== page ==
I was a dedicated Flickr Pro. I paid annual dues since 2007, most recently at $24.95 a year, for the privilege of uploading an unlimited quantity of photos and viewing zero ads on the Yahoo!-owned photo sharing site.
My latest uploads -- over the past 12 months, anyway -- are predominantly copies of photos that began on Foursquare or Instagram. Around the time those two apps gained prominence I ceased uploading directly to Flickr.
Despite my Flickr usage waning in recent months, I continued to pay the company to be a Pro member.
With their announcement of a new design and that every Flickr user gets 1 terabyte of storage last month, I questioned my annual payment.
Do you see the above photo (which you can click to visit it on Flickr)? It is approximately 240 kilobytes.
The basic math is
1,024 kilobytes = 1 megabyte
1,024 megabytes = 1 gigabyte
1,024 gigabytes = 1 terabyte
If you assume a single magazine page stores 5,000 characters, then 220 million pages equals one terabyte.
Why was I paying for unlimited storage when I could have a terabyte of storage for free?
Investigating the new layout -- and commending Yahoo! engineers for bringing Flickr into 2013 compliance to similar layouts on Pinterest, MySpace, Tumblr, and other photo-rich sites -- the simplicity I took for granted was stolen from me.
I was not alone.
Gary Marshall elaborates:
Users are complaining about basic usability, unwanted infinite scrolling, slow loading, the removal of titles (they only appear on mouseover now), problems finding stuff, the ability for someone else's glamour shots to dominate your front page, the complete impossibility of clicking links in the front page footer... you get the idea.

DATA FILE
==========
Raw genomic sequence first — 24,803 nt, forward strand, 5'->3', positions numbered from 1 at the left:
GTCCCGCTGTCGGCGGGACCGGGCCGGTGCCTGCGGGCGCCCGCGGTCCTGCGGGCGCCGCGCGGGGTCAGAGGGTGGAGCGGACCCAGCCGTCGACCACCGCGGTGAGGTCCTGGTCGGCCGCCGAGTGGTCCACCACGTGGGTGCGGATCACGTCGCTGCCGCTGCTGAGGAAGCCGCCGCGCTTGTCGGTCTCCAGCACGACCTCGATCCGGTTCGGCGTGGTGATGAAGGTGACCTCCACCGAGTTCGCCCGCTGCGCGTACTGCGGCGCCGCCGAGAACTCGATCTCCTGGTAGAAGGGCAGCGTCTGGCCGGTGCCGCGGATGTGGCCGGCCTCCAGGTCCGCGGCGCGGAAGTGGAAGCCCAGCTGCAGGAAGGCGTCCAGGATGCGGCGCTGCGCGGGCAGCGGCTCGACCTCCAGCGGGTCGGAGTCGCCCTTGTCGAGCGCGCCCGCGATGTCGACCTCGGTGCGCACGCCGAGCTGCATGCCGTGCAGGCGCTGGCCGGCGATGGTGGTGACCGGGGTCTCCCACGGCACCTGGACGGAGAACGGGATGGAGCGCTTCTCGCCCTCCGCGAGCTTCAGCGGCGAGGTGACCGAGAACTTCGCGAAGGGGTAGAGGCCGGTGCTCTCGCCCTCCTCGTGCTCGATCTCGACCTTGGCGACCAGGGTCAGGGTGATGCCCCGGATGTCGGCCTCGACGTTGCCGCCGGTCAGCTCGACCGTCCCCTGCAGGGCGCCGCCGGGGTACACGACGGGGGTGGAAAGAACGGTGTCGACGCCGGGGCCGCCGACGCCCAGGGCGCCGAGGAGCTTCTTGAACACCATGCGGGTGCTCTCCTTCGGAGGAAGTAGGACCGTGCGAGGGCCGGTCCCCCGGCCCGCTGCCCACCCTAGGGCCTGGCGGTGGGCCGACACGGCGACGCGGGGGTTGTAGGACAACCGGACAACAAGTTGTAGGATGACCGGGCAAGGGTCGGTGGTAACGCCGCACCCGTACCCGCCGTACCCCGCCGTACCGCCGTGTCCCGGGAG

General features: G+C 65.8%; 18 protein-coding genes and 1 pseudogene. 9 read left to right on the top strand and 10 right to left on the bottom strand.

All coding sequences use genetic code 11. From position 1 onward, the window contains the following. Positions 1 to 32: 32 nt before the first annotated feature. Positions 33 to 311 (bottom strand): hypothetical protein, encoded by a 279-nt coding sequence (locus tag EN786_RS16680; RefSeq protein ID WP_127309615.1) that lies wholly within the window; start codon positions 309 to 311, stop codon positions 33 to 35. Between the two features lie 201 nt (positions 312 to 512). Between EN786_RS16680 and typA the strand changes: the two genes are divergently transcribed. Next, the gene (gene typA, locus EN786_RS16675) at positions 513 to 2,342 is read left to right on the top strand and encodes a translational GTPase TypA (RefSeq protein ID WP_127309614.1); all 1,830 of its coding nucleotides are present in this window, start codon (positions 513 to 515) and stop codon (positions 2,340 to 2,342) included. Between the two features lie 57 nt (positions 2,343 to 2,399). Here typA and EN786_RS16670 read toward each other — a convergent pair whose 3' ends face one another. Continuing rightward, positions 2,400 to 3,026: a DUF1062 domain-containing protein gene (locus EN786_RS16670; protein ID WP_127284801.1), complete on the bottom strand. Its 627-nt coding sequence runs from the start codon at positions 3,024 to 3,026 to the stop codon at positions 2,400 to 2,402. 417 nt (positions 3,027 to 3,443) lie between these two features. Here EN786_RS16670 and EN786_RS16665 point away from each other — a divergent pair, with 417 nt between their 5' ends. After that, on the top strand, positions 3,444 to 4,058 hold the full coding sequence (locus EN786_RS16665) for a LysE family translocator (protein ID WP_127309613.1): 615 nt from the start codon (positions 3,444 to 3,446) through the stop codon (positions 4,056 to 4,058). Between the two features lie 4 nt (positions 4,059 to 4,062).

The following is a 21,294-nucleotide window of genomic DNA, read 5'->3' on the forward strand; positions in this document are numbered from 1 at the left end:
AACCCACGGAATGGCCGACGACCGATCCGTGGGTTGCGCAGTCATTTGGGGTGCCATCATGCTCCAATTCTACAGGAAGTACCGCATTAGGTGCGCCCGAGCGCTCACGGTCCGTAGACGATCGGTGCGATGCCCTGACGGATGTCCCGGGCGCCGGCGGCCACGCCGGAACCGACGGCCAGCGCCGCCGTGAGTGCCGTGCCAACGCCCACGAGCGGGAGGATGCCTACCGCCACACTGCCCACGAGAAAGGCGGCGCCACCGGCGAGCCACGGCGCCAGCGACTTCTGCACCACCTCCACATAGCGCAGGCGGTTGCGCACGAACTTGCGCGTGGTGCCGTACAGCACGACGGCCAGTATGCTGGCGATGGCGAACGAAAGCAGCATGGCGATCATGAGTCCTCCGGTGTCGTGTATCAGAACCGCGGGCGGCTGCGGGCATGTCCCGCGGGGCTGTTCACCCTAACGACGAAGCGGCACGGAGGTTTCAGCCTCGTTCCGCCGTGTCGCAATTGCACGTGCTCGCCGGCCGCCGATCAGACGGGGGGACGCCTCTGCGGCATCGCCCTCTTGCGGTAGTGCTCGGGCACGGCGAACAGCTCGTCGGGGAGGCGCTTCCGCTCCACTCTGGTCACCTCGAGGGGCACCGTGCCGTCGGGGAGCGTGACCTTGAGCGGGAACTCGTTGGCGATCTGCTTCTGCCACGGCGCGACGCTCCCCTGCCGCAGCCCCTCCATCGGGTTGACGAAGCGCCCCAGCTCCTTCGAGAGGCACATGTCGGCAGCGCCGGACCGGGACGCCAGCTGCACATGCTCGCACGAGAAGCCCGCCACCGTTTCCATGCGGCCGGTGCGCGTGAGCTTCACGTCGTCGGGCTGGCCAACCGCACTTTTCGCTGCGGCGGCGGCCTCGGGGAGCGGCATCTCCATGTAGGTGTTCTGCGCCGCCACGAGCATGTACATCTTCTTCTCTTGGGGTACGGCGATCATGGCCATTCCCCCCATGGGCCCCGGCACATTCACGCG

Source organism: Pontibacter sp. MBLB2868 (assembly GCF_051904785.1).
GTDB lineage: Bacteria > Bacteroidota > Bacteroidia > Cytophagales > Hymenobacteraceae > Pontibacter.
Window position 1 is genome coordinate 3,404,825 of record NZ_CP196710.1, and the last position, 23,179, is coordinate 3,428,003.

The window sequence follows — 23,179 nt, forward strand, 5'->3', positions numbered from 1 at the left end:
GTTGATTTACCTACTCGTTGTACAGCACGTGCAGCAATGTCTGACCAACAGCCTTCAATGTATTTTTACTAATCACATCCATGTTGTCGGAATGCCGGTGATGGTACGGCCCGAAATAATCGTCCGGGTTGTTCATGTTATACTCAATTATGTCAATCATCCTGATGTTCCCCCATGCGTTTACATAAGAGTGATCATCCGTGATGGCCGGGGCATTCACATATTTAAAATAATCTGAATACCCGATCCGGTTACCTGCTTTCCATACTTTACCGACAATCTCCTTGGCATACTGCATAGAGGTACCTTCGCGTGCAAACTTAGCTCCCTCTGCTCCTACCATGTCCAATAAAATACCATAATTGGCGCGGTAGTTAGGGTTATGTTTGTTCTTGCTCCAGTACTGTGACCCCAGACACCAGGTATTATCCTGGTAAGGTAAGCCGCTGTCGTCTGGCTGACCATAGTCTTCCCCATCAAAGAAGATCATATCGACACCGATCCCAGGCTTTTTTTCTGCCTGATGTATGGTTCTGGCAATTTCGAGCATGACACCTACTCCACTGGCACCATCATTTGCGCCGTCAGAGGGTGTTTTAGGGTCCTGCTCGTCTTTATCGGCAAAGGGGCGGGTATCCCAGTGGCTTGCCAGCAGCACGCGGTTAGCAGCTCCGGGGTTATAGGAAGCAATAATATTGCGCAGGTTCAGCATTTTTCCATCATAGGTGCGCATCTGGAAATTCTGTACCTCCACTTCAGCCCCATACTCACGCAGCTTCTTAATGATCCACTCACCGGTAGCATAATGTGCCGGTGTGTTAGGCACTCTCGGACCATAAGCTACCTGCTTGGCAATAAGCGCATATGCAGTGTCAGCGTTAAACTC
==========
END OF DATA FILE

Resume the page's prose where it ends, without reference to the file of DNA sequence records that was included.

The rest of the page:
Most of it sounds like the sort of teething problems you encounter when a free service undergoes a radical revamp -- but for its most loyal users, Flickr isn't a free service. It's something they pay for, and have done for a long time.
Jennifer Van Grove used to pay Flickr but she pulled back some time ago. She wonders if even a terabyte of data is enough to sway away folks who upload photos to Facebook where there are no storage limitations.
Yahoo's real pitch seems to be one of practicality. Upload to Flickr. Store forever. And you can still share to Facebook, Twitter, or Tumblr in the process, even when you're on an iPhone or Android. But who actually thinks like that? Certainly not Instagram users who have gravitated to the app because of its speed and simplicity. And where's the fun here? At least Google+ launched a photo experience with funky photo extras.
Flickr's approach is more mature. It's for the grownups out there. It's not sexy enough to motivate most people, youngsters in particular, to change their behaviors -- or their preferred photo-sharing network.
My mind was made up.
I logged into my Flickr account.
I looked at the differences.
I was freed.
I am happy to be free but our six-year relationship is now bittersweet.
Gary says it best:
[E]ither Yahoo has completely lost its mind or Flickr doesn't want the pros any more.
The smart money's on the latter. Pros may have made Flickr what it is - and kept it alive during Yahoo's long years of neglect -- but they're not a great demographic for ads, and that's what Flickr is chasing now. Flickr used to beg photographers to go Pro. Now, it seems, it wants the pros to go.
P.S. Here's a great resource to learn and read more about the Flickr changes.
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